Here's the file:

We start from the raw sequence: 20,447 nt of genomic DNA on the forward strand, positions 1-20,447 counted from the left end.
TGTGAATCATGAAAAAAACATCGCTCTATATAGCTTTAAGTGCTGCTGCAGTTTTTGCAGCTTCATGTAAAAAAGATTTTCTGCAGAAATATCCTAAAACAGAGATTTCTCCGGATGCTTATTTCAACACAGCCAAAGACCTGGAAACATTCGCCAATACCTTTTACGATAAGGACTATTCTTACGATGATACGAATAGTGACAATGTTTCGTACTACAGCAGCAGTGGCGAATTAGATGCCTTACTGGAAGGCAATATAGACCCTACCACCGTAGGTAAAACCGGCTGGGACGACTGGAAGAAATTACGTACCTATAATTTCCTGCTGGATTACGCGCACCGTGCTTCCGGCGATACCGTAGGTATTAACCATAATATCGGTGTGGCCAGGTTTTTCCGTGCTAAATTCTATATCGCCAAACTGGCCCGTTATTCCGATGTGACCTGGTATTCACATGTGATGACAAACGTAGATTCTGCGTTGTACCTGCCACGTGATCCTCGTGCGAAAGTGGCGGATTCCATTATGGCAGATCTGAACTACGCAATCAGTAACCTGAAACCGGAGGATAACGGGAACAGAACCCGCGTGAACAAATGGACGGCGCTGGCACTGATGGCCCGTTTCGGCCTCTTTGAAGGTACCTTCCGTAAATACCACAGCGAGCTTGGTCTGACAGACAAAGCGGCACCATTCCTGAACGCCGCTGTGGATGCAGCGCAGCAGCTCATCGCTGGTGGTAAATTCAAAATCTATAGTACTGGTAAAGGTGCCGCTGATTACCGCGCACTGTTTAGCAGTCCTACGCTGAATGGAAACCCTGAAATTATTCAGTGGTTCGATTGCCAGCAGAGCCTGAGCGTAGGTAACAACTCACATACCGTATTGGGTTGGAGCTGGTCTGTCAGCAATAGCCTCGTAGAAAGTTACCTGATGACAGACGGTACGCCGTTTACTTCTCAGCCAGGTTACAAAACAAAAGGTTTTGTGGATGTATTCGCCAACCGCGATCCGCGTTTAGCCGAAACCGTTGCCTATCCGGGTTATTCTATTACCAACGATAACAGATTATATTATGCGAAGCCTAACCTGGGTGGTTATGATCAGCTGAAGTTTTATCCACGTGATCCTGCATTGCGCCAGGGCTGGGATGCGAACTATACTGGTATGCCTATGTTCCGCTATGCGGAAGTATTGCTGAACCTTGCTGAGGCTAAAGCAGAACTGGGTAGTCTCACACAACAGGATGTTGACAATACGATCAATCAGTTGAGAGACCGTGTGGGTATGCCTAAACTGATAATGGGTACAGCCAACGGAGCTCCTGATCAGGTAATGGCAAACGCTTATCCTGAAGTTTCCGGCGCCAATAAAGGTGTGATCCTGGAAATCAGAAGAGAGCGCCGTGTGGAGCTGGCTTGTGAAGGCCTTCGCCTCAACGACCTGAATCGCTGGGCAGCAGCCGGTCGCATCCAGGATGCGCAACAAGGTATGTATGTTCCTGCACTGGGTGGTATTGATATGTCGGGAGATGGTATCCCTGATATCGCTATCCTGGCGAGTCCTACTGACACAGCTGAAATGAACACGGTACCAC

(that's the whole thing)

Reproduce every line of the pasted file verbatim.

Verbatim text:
We start from the raw sequence: 20,447 nt of genomic DNA on the forward strand, positions 1-20,447 counted from the left end.
TGTGAATCATGAAAAAAACATCGCTCTATATAGCTTTAAGTGCTGCTGCAGTTTTTGCAGCTTCATGTAAAAAAGATTTTCTGCAGAAATATCCTAAAACAGAGATTTCTCCGGATGCTTATTTCAACACAGCCAAAGACCTGGAAACATTCGCCAATACCTTTTACGATAAGGACTATTCTTACGATGATACGAATAGTGACAATGTTTCGTACTACAGCAGCAGTGGCGAATTAGATGCCTTACTGGAAGGCAATATAGACCCTACCACCGTAGGTAAAACCGGCTGGGACGACTGGAAGAAATTACGTACCTATAATTTCCTGCTGGATTACGCGCACCGTGCTTCCGGCGATACCGTAGGTATTAACCATAATATCGGTGTGGCCAGGTTTTTCCGTGCTAAATTCTATATCGCCAAACTGGCCCGTTATTCCGATGTGACCTGGTATTCACATGTGATGACAAACGTAGATTCTGCGTTGTACCTGCCACGTGATCCTCGTGCGAAAGTGGCGGATTCCATTATGGCAGATCTGAACTACGCAATCAGTAACCTGAAACCGGAGGATAACGGGAACAGAACCCGCGTGAACAAATGGACGGCGCTGGCACTGATGGCCCGTTTCGGCCTCTTTGAAGGTACCTTCCGTAAATACCACAGCGAGCTTGGTCTGACAGACAAAGCGGCACCATTCCTGAACGCCGCTGTGGATGCAGCGCAGCAGCTCATCGCTGGTGGTAAATTCAAAATCTATAGTACTGGTAAAGGTGCCGCTGATTACCGCGCACTGTTTAGCAGTCCTACGCTGAATGGAAACCCTGAAATTATTCAGTGGTTCGATTGCCAGCAGAGCCTGAGCGTAGGTAACAACTCACATACCGTATTGGGTTGGAGCTGGTCTGTCAGCAATAGCCTCGTAGAAAGTTACCTGATGACAGACGGTACGCCGTTTACTTCTCAGCCAGGTTACAAAACAAAAGGTTTTGTGGATGTATTCGCCAACCGCGATCCGCGTTTAGCCGAAACCGTTGCCTATCCGGGTTATTCTATTACCAACGATAACAGATTATATTATGCGAAGCCTAACCTGGGTGGTTATGATCAGCTGAAGTTTTATCCACGTGATCCTGCATTGCGCCAGGGCTGGGATGCGAACTATACTGGTATGCCTATGTTCCGCTATGCGGAAGTATTGCTGAACCTTGCTGAGGCTAAAGCAGAACTGGGTAGTCTCACACAACAGGATGTTGACAATACGATCAATCAGTTGAGAGACCGTGTGGGTATGCCTAAACTGATAATGGGTACAGCCAACGGAGCTCCTGATCAGGTAATGGCAAACGCTTATCCTGAAGTTTCCGGCGCCAATAAAGGTGTGATCCTGGAAATCAGAAGAGAGCGCCGTGTGGAGCTGGCTTGTGAAGGCCTTCGCCTCAACGACCTGAATCGCTGGGCAGCAGCCGGTCGCATCCAGGATGCGCAACAAGGTATGTATGTTCCTGCACTGGGTGGTATTGATATGTCGGGAGATGGTATCCCTGATATCGCTATCCTGGCGAGTCCTACTGACACAGCTGAAATGAACACGGTACCAC